Scientific Computing

This module illustrates the numerical solution of the Lorenz system of ordinary differential equations, a crude model for atmospheric circulation. Ordinary differential equations (ODEs) have applications in a wide variety of contexts, including meteorology. One such application is modeling atmospheric circulation. In 1963 meteorologist Edward Lorenz published a model given by the system of ODEs

*y*_{1}′ = *σ* (*y*_{2} − *y*_{1}),

*y*_{2}′ = *r* *y*_{1} − *y*_{2} −
*y*_{1}* y*_{3},

*y*_{3}′ = *y*_{1} *y*_{2} − *b*
*y*_{3}.

This system of ODEs results from a spectral discretization of a partial
differential equation describing convective motion in a two-dimensional
fluid cell that is warmed from below and cooled from above, crudely
modeling atmospheric circulation. The variable
*y*_{1}*y*_{2}*y*_{3}*σ*
represents the Prandtl number, *r* the Rayleigh number, and
*b* the geometric proportions of the problem domain. This system
of ODEs was one of the first shown to exhibit *chaotic* behavior,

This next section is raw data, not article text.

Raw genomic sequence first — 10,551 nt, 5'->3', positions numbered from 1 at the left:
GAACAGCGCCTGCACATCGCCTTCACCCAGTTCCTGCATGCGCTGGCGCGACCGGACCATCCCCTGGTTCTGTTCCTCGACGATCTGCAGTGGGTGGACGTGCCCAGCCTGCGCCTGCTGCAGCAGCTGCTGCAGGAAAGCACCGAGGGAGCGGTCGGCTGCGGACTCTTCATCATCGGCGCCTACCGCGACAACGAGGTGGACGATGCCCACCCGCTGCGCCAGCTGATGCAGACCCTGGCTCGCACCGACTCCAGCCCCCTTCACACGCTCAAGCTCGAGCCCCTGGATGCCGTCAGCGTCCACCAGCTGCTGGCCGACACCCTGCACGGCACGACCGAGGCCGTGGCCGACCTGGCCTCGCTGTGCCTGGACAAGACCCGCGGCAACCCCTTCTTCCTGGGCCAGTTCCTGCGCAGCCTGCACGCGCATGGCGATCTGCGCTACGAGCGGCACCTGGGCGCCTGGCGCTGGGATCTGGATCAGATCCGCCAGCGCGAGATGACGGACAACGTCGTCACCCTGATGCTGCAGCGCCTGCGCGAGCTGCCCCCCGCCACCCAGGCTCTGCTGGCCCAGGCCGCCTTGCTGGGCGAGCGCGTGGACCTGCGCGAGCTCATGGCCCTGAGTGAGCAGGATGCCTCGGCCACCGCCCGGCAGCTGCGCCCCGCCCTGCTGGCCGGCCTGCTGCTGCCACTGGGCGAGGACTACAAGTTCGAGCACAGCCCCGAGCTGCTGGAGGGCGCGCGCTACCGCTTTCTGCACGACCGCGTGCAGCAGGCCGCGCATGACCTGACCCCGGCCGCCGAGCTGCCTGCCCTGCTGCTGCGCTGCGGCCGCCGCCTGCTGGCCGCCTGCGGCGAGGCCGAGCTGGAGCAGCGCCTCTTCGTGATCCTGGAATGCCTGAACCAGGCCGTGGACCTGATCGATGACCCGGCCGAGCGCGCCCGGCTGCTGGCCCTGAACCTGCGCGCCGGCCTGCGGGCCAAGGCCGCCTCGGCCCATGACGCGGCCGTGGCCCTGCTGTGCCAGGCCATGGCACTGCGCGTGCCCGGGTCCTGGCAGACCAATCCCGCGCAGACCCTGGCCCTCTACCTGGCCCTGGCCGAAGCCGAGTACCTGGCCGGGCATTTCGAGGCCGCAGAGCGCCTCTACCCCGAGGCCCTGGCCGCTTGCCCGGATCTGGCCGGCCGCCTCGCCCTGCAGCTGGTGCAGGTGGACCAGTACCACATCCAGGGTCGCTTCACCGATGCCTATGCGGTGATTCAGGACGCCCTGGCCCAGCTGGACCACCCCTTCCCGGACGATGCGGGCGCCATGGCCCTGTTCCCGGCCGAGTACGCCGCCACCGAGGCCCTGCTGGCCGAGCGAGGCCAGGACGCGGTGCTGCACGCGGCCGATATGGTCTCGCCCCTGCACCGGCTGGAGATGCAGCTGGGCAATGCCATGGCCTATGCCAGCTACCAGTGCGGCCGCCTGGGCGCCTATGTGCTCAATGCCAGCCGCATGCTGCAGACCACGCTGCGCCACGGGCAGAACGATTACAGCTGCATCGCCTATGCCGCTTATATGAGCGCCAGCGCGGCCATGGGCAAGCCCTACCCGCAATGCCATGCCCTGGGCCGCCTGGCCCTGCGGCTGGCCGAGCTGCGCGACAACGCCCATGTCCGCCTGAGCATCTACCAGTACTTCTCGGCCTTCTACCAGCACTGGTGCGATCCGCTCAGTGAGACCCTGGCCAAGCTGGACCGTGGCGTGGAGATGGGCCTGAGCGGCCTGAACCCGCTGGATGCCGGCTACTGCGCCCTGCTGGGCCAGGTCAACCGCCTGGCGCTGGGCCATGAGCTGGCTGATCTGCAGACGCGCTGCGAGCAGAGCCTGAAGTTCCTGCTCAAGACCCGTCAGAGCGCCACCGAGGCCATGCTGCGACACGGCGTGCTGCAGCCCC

in which the solution oscillates in a seemingly random way, never
settling into either stationary nor truly periodic behavior.

The user first selects values for the parameters *σ*,
*r*, and *b*, whose default values are those used by Lorenz
in his original paper. Next the user selects the initial conditions
for each variable and how far forward in time to compute the solution.
Finally, the user selects the step size and numerical method to be used
in computing an approximate solution for the ODE system.

Clicking
*Solve* then calculates the approximate solution using the chosen
numerical method and step size, and displays the results graphically.
In the upper left graph, each component of the solution is plotted as a
function of time. The other three graphs plot the trajectories
*y*_{1}(*t*),
*y*_{2}(*t*)),*y*_{1}(*t*),
*y*_{3}(*t*))*y*_{2}(*t*),
*y*_{3}(*t*))

**References:**

- Michael T. Heath,
*Scientific Computing, An Introductory Survey*, 2nd edition, McGraw-Hill, New York, 2002. See Computer Problem 9.6 on page 419. - Edward N. Lorenz, Deterministic non-periodic flow,
*J. Atmos. Sci.*20:130-141, 1963.

**Developers:** Evan VanderZee and Michael Heath